Imani had no underlying health issues contributing to her death according to the lawsuit. 

The teenager suddenly collapsed during the practice, lost consciousness, and became unresponsive. She was taken by ambulance to a nearby hospital and pronounced dead later that evening. 

In 2019, 11Alive News received a copy of Imani Bell's autopsy report from the Georgia Bureau of Investigation. The report indicates that the primary cause of Imani's death was the result of a heart attack brought on by physical exertion in a high heat environment

At Wednesday's press conference, attorneys provided an e-mail that appears to have been sent the day before Imani's death from Kevin May, the district-wide athletic director for Clayton County Public Schools.

In the e-mail, May wrote, "Please ensure that ALL COACHES are following all GHSA (Georgia High School Association) guidelines regarding heat policies," and "The safety of our student-athletes and coaches are our first priority." 

May, in the e-mail, also made coaches aware that temperatures were expected to be "exceedingly high," from the day he sent the e-mail and on the two following days.

The e-mail included a link to GHSA guidelines for practices and heat and May noted practices should be altered to ensure compliance. 

In the lawsuit, attorneys argue the defendants failed to follow specific GHSA policies for practices when the heat index reaches certain temperatures, including a guideline stating when the Wet Bulb Globe Temperature (WBGT) is found to be 92 degrees or above, there should be "No outdoor workouts."

The GHSA told 11Alive News in 2019 the WBGT is a composite temperature used to estimate the effect of air temperature, humidity, and solar radiation on the human body. The reading is expressed in degrees, but should not be equated with degrees of air temperature.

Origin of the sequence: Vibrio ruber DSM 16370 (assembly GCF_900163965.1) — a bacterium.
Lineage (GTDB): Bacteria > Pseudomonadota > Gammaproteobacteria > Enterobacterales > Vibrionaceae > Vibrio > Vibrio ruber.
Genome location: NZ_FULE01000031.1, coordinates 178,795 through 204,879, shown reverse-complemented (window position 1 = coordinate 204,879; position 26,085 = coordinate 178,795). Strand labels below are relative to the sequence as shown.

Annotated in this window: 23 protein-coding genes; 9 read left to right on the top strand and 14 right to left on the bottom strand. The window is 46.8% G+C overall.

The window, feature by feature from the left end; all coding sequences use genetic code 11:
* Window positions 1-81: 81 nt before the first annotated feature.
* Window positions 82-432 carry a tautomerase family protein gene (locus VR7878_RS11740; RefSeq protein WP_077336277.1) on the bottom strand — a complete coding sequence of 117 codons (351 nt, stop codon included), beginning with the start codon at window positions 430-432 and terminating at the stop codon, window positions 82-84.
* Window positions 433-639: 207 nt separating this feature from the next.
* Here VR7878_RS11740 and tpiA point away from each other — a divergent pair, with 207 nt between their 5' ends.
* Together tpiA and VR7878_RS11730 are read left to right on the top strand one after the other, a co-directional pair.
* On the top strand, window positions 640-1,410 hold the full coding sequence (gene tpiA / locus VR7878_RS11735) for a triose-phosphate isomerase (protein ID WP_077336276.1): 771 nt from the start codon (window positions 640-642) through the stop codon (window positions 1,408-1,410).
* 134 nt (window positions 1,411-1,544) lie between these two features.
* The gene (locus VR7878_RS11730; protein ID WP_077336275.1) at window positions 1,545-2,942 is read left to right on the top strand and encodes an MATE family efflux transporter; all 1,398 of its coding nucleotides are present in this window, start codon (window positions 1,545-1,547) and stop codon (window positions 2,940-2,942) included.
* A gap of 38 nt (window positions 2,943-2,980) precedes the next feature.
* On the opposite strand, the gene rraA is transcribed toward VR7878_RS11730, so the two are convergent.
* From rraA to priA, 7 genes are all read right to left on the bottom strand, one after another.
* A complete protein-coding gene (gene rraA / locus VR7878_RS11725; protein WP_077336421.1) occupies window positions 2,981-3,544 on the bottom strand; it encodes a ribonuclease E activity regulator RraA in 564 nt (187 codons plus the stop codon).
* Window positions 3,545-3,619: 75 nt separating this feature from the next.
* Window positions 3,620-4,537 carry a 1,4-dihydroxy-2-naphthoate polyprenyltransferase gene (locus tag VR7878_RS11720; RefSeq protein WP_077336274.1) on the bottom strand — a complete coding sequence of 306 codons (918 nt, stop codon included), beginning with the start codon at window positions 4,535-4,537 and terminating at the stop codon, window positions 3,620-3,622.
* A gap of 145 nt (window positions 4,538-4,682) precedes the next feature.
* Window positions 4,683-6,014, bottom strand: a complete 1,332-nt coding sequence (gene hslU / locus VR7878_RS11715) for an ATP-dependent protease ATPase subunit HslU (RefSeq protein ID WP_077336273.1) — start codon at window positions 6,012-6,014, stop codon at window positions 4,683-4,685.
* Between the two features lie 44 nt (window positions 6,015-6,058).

RELATED: Family of Imani Bell releases GBI autopsy report

The Bell family's attorneys said that on August 13, 2019, during the outdoor basketball team practice, the WBGT exceeded 92 degrees.

"The adults who should have been there to protect and care for her dropped the ball," attorney Justin Miller said. 

Miller added that he believes the case rises to the level of a criminal act. 

11Alive News contacted Clayton County District Attorney Tosha Mosley Wednesday and asked if her office investigated the 2019 death and if there was a determination made on whether the case would lead to any charges.

"The investigation is complete," Mosley wrote by e-mail. "We are reviewing the information to determine what charges, if any, will be presented to a Grand Jury when we have impaneled one." 

Mosley didn't have details of when the county's next grand jury could be impaneled. Most jury proceedings around the state have been on hold during the COVID-19 pandemic. 

The Bell family wants to make sure Imani's death isn't repeated at any Georgia school. 

"More than anything I don't want this to happen to anybody else's child," Dorian Bell said. "We want laws in place. We want something to happen, so people will think before they do this."